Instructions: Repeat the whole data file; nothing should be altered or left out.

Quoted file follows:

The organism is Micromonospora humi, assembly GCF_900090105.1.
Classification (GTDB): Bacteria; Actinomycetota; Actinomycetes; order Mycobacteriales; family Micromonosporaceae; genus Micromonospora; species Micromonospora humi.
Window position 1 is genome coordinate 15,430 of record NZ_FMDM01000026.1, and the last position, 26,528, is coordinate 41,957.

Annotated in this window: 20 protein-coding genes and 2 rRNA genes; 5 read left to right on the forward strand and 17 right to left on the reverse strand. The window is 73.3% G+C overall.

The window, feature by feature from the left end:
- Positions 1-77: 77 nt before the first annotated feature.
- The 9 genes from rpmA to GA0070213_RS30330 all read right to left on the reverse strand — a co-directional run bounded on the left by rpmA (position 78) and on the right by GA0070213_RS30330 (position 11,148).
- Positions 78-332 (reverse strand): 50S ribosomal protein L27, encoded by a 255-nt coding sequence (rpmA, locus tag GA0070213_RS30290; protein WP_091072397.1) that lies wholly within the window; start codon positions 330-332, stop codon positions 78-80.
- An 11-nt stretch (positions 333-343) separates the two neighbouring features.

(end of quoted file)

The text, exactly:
The organism is Micromonospora humi, assembly GCF_900090105.1.
Classification (GTDB): Bacteria; Actinomycetota; Actinomycetes; order Mycobacteriales; family Micromonosporaceae; genus Micromonospora; species Micromonospora humi.
Window position 1 is genome coordinate 15,430 of record NZ_FMDM01000026.1, and the last position, 26,528, is coordinate 41,957.

Annotated in this window: 20 protein-coding genes and 2 rRNA genes; 5 read left to right on the forward strand and 17 right to left on the reverse strand. The window is 73.3% G+C overall.

The window, feature by feature from the left end:
- Positions 1-77: 77 nt before the first annotated feature.
- The 9 genes from rpmA to GA0070213_RS30330 all read right to left on the reverse strand — a co-directional run bounded on the left by rpmA (position 78) and on the right by GA0070213_RS30330 (position 11,148).
- Positions 78-332 (reverse strand): 50S ribosomal protein L27, encoded by a 255-nt coding sequence (rpmA, locus tag GA0070213_RS30290; protein WP_091072397.1) that lies wholly within the window; start codon positions 330-332, stop codon positions 78-80.
- An 11-nt stretch (positions 333-343) separates the two neighbouring features.